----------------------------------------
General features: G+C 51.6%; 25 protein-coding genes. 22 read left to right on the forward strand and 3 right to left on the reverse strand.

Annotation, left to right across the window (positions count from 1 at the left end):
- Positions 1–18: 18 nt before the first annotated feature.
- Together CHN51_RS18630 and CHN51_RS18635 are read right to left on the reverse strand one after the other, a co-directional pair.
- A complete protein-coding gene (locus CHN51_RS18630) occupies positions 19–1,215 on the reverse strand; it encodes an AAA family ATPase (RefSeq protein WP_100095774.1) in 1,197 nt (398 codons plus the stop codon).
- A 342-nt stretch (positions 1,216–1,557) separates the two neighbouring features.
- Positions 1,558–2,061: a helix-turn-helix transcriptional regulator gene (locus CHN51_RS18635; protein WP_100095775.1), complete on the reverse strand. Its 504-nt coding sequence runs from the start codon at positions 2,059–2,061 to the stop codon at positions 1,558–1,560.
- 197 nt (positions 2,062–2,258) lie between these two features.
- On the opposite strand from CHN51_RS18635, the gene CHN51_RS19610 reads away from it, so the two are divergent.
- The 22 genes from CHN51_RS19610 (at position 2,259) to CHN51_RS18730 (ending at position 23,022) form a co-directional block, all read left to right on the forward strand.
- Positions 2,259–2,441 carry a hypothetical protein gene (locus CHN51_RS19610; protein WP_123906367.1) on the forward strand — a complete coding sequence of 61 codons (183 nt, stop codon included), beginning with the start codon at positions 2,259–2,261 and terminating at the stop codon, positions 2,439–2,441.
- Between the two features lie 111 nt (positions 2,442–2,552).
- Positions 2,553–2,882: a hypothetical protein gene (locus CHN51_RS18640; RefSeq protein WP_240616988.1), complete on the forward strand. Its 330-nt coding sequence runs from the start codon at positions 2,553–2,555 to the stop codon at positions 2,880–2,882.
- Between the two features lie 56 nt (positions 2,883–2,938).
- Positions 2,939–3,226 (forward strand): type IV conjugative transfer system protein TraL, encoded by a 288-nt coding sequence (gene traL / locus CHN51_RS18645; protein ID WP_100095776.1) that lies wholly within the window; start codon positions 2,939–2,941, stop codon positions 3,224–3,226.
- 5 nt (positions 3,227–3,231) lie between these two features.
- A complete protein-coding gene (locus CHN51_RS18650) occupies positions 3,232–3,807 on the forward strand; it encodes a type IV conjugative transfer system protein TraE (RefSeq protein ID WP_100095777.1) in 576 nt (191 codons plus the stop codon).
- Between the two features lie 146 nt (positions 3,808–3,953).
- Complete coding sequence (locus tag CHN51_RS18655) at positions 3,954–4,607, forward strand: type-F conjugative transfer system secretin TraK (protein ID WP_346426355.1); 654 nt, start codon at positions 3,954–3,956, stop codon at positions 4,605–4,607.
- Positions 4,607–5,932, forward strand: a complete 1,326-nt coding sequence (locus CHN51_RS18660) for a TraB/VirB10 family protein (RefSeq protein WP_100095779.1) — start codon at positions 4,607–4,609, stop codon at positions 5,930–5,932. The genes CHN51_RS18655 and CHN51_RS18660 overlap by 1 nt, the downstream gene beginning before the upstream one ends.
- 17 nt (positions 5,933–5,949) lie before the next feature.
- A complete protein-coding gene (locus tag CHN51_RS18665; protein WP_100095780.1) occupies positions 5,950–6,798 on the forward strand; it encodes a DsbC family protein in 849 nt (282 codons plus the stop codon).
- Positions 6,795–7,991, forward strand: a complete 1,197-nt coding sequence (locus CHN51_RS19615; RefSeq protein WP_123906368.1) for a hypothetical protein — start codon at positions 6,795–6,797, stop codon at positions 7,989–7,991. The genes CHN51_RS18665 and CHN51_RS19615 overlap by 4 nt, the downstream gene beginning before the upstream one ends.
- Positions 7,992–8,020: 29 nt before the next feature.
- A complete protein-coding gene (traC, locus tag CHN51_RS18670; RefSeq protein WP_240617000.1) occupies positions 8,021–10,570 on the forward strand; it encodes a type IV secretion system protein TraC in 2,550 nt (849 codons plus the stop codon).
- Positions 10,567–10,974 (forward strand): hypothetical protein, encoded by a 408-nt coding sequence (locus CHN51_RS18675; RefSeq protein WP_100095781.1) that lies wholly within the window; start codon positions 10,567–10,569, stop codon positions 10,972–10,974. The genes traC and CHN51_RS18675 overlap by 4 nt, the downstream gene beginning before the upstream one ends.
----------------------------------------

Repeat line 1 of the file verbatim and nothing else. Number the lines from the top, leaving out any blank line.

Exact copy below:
General features: G+C 51.6%; 25 protein-coding genes. 22 read left to right on the forward strand and 3 right to left on the reverse strand.